that's up about 50% from october. lots of progress and we encourage everyone who is eligible to get there booster soon. next question please. >> tom howell. >> you talked about how hard it is to put a number on the vaccination needed for here -- for herd immunity. i want to know if you can clarify scientific goals behind workplace mandates, is the goal to keep more workers healthy and on the job, keep offices clear and running or is the goal to decrease transmission in and around the workplace given the shots provide some level of protection against infection but that took a bit of a hit in the delta wave. >> i think it is all of the above and i will turn to dr. fauci and dr. walensky that they would like to add.
covid has had a real impact on the workplace and a significant increase in absenteeism, sick days, people getting infected at work. there are many people who are not in the labor force because of covid, childcare needs or health concerns. so it's really important people feel like they have a safe and healthy work environment and people being vaccinated along the lines of the osha rule, being tested at a minimum once a week. it's important for safety and our economy and for us meeting this pandemic. anything to add there? >> it truly is all of the above. obviously we want to keep people out of the hospital and prevent them from going on to the severe outcome of death, but you will also diminish infections in individuals. obviously no vaccine is 100% protective against infection but you do go a long way.
as we have all said, the biggest disruption of the workplace is when people get covid and that's the reason why we want to do everything we can to keep the workplace flow at its normal level of preventing disease. it's for that reason why it is so important to get the workers as well as everybody else vaccinated. the bottom line is it is all of the above we are trying to do. >> last question. >> let's go to cheryl at the new york times. >> thanks for doing this call. i have a couple of questions. first, the president set out a goal of having 70% of adults get at least one shot before july 4, so i'm wondering do you have a specific goal for kids and a timeframe by which you would like to get a certain percentage of the 28 million vaccinated?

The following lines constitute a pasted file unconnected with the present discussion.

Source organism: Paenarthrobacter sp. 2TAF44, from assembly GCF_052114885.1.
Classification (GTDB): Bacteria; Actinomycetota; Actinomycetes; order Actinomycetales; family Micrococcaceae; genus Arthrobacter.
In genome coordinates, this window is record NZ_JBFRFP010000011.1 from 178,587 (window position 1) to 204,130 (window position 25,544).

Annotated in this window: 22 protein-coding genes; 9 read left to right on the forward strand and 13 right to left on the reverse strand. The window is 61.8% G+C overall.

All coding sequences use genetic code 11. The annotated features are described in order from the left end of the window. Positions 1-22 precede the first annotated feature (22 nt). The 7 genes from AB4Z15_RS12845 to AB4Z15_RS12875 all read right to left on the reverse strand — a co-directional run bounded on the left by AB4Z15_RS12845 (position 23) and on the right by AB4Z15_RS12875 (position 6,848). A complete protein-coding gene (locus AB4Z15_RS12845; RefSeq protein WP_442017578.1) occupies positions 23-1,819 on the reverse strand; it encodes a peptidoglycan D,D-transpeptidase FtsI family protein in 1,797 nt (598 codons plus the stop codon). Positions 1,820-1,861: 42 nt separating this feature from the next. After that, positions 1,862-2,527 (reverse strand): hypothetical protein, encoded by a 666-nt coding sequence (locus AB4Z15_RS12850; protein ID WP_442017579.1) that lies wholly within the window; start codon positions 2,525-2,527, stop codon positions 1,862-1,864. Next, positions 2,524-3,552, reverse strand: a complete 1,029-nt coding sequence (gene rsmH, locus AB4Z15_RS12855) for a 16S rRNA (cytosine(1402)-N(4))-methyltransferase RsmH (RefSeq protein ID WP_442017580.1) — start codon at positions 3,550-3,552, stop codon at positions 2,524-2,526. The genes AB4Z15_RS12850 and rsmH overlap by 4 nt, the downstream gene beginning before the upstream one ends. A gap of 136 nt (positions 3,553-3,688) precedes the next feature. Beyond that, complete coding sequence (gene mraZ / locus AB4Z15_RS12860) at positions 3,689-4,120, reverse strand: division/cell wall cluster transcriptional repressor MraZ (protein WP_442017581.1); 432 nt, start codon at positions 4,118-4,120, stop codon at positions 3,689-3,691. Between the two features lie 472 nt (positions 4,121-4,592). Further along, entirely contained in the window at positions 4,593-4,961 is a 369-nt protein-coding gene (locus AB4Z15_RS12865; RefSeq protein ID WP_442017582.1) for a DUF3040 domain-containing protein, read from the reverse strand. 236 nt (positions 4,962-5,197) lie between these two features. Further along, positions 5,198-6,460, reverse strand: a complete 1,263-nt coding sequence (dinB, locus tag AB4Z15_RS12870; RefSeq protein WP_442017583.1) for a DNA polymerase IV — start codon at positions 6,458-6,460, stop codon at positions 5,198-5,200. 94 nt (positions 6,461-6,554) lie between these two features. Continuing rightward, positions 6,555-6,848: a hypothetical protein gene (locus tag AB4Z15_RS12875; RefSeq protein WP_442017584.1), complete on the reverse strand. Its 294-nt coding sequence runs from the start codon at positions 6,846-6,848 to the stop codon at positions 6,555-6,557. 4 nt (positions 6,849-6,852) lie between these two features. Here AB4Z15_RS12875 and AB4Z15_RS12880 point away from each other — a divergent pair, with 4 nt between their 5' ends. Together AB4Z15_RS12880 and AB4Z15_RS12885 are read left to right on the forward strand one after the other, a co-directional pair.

and also, when will the cdc have actual numbers to report? separately, we have not heard that much about variants and i wonder which ones are on the horizon and what concerns you have for the winter. >> right now, the delta variant still overwhelmingly dominates the isolates in our country with greater than 99% of them. we always keep our eye out for any variant that is out there to determine whether or not it is overtaking in prevalence or not and when we do get a new variant, we always do studies to see whether or not they either or not monoclonal antibodies or convalescent plasma, or the antibodies that are induced by vaccines.
but right now, our problem is the delta variant without a doubt. as well as the fact that we are very alert in looking at -- out for the emergence of other variants. >> on kids, i want to emphasize we have plenty of supply for all 28 million kids ages five to 11. now we are at 20,000 sites, trusted sites that parents and kids are used to going to and feel comfortable. there's lots of locations and appointments to be scheduled at many of these locations, also locations are open for a in many locations. we are set up to continue to vaccinate more and more kids ages five to 11. we are off to a strong start. 900,000 kids already having received their first shot, 700 thousand appointments already scheduled a local pharmacies alone. we just want to make sure we
answer any questions, continue to answer questions that parents or kids might have about the vaccine to get as many vaccinated as soon as possible. on the data question. >> i don't have much to add there. there's a bit of a data delay in terms of getting those. while working actively with the states with our pharmacy partners and pediatric and children's hospital partners. >> i want to thank everybody for today's briefing and i look forward to the next one. thank you. >> coming up at 4:10 p.m. eastern today, we will have live coverage of president biden's remark from the port of baltimore. he is expected to discuss the impact of the bipartisan infrastructure bill. that is a 4:10 eastern on c-span. >> today we come together as we do to expose we shine a
spotlight on the prevention of veteran suicide. it is work that requires the collective of us all. scientists, researchers, policymakers, advocates, families, caregivers, survivors and loved ones. the work we all do every day all year long to prevent veteran suicide is vital. we talk a lot about systems of care for the crisis. for example, a key part of my pack which would ensure any veteran can receive free stabilization care at or paid for by the v.a.. >> in september, government officials testified on veteran suicide prevention before the house veterans of committee. it included the impact of the afghanistan withdrawal on